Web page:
People who say it cannot be done should not interrupt those who are doing it. Welcome to From On High.

Thursday, November 04, 2010

The Awakening

Check out these vote numbers for Rick Boucher here in the 9th Congressional District.  I simply pulled (from the Virginia Board of Elections returns) the data for 2006 (the last year he had an opponent) with Tuesday results.  The numbers are rather startling.

Consider, first of all, that overall turnout was down only slightly (2.45%).

Then consider this:

Boucher's vote total for 2010 compared to 2006?

Down a whopping 32.66%.

The breakdown by county (and municipality) of those who pulled the lever for the Democrat:

And where was his worst drop in support? 

Where he needed it most - Montgomery County, home of the People's Republic of Virginia Tech.

And home to the largest concentration of voters, by far, in the lengthy list above.

There his support plummeted from 17,214 in 2006 to 12,147 in 2010.  A drop of 5,000 votes.

Consider the fact that he only lost by 9,000.

What to make of this?

Probably not what appears on its face.

Here's my take:

Rather than "independents" in all the localities shown above switching from Boucher to Griffith in 2010, I'm thinking a whole mess of liberals stayed home, having no real desire to get out and vote for their favorite liberal.  At the same time a mountain of citizens of Southwest Virginia who sat out 2006 voted this year.

Call it the Tea Party Effect.

Or the Obama Effect.

Or the We're Mad As Hell Effect.

To make a long story short, the incumbent Democrat failed to motivate his troops in sufficient quantity (even in the coalfields where his support was traditionally most solid) to get him over the top.

Tomorrow we'll play What Should He Have Done Differently.  Could be a hoot.

The Demons In The Voting Machine

So I'm at the polling place in Bland in the evening and it's my turn to vote (yes, there was a steady stream of people coming in to vote for Morgan Griffith even in By God Bland, Virginia!) and I proceed to the little voting booth where the touch-screen machine is sitting, and I touch it and ... nothing happened.  I looked over at the poll worker and he hesitated, then looked at another gentleman and said, "Ralph (names have been changed to protect the innocent), you need to reset the gizmo," or something to that effect.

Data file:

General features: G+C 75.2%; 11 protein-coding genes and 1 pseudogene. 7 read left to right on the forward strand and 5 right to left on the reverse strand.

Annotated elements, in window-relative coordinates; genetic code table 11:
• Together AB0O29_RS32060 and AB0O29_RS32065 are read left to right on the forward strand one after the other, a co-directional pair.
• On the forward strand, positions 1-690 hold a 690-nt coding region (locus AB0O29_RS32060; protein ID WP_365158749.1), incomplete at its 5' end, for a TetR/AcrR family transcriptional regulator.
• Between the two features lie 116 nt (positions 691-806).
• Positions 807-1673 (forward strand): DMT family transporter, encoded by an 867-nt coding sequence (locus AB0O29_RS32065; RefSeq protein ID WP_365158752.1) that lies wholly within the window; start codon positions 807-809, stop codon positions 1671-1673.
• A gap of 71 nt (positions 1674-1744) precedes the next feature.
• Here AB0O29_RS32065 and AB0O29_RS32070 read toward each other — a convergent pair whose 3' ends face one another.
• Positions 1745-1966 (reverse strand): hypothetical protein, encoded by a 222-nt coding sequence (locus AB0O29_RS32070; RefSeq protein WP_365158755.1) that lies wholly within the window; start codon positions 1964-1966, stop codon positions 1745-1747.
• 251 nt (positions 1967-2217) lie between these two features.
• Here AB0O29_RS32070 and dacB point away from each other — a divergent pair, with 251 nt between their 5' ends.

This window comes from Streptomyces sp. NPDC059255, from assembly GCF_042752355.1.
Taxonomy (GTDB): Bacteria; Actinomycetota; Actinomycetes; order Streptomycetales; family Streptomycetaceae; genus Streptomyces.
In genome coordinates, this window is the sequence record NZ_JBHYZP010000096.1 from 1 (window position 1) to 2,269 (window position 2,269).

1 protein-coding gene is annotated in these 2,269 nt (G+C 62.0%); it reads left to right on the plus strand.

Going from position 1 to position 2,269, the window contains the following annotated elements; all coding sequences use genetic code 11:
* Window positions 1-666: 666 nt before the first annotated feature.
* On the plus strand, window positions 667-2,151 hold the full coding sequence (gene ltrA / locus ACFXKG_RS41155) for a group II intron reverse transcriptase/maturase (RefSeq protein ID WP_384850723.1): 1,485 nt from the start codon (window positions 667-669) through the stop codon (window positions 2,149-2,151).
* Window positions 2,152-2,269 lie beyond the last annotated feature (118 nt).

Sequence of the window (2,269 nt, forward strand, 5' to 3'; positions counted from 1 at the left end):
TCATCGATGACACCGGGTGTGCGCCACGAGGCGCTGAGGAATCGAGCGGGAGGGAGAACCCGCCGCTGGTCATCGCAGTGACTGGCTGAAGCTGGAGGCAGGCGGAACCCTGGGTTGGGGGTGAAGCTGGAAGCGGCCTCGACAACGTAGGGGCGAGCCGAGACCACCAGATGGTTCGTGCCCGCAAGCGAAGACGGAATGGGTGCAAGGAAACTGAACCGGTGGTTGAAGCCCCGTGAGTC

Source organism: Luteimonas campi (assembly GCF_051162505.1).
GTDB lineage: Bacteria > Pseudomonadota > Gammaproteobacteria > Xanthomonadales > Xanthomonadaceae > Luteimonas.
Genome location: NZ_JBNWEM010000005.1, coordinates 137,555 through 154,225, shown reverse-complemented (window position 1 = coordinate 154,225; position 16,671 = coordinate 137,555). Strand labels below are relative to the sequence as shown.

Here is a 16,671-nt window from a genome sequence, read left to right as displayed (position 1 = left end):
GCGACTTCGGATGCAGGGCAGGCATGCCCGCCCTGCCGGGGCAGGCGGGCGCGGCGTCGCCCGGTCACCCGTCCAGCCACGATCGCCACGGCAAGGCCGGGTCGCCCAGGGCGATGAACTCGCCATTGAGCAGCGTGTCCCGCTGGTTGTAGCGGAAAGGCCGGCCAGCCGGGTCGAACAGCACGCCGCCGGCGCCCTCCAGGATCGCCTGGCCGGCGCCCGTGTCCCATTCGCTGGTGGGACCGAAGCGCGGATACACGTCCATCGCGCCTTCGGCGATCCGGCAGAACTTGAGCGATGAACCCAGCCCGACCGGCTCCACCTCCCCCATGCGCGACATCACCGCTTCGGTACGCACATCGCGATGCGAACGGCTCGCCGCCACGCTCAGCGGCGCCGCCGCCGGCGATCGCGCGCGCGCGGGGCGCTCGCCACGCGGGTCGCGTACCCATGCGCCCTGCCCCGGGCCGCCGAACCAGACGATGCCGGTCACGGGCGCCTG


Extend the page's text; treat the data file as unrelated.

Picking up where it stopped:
Ralph had been checking a text message on his personal phone.  I was a distraction.

Ah, America, 2010.

Which reminds me of a piece I wrote for the Roanoke Times back when I had a regular column in 2006.  I wrote it right after Rick Boucher had beaten Bill Carrico by ... a few votes.  I got a kick out of writing it; you might enjoy it as well:
Is that your final vote?
By Jerry Fuhrman

Now I had heard and read a good deal about Democrats around the country being alarmed by the potential for chaos and mischief on Election Day as a result of our having decided to take their advice in 2000 and drop the butterfly ballot method of voting and switch to electronic voting machines. It's an odd thing, though, that I haven't heard a single whine since Election Day. Curious indeed.

Anyway, I showed up at the polls in Bland on Nov. 7 (make that poll; the metropolis of Bland has only one voting place, next to the IGA and across from the abandoned car repair shop) to do my civic duty, with list of candidates and issues in hand so as to not inadvertently vote for a candidate I hadn't intended to and regret it the rest of my life. (I think I accidentally voted for Bill Clinton in 1996; I blame myself for his failed presidency.)

When I entered the place, I encountered six people, several of whom were working the room, making sure I wasn't an illegal immigrant, and two elderly voters, one in each of the two booths. Appearing to be short in stature, I could just see tufts of snow-white hair jutting over the top of the partitions.

It took both of them, it seemed, an inordinately long time to cast their ballots, but I just accepted it as being a situation where these older folks were trying to deal with a new technology and needed to navigate carefully through it. In any case, the two finished about the same time and left, both with looks of frustration on their faces.

So it became my turn to vote. I walked around to the front of the booth, approached the machine and touched the blank screen to activate it. It immediately lit up. As it happened, there were two pages to be dealt with, the first having to do with the major issues and races involving Allen/Webb, Boucher/Carrico (I live in the 9th Congressional District), and two of the three Constitutional amendments.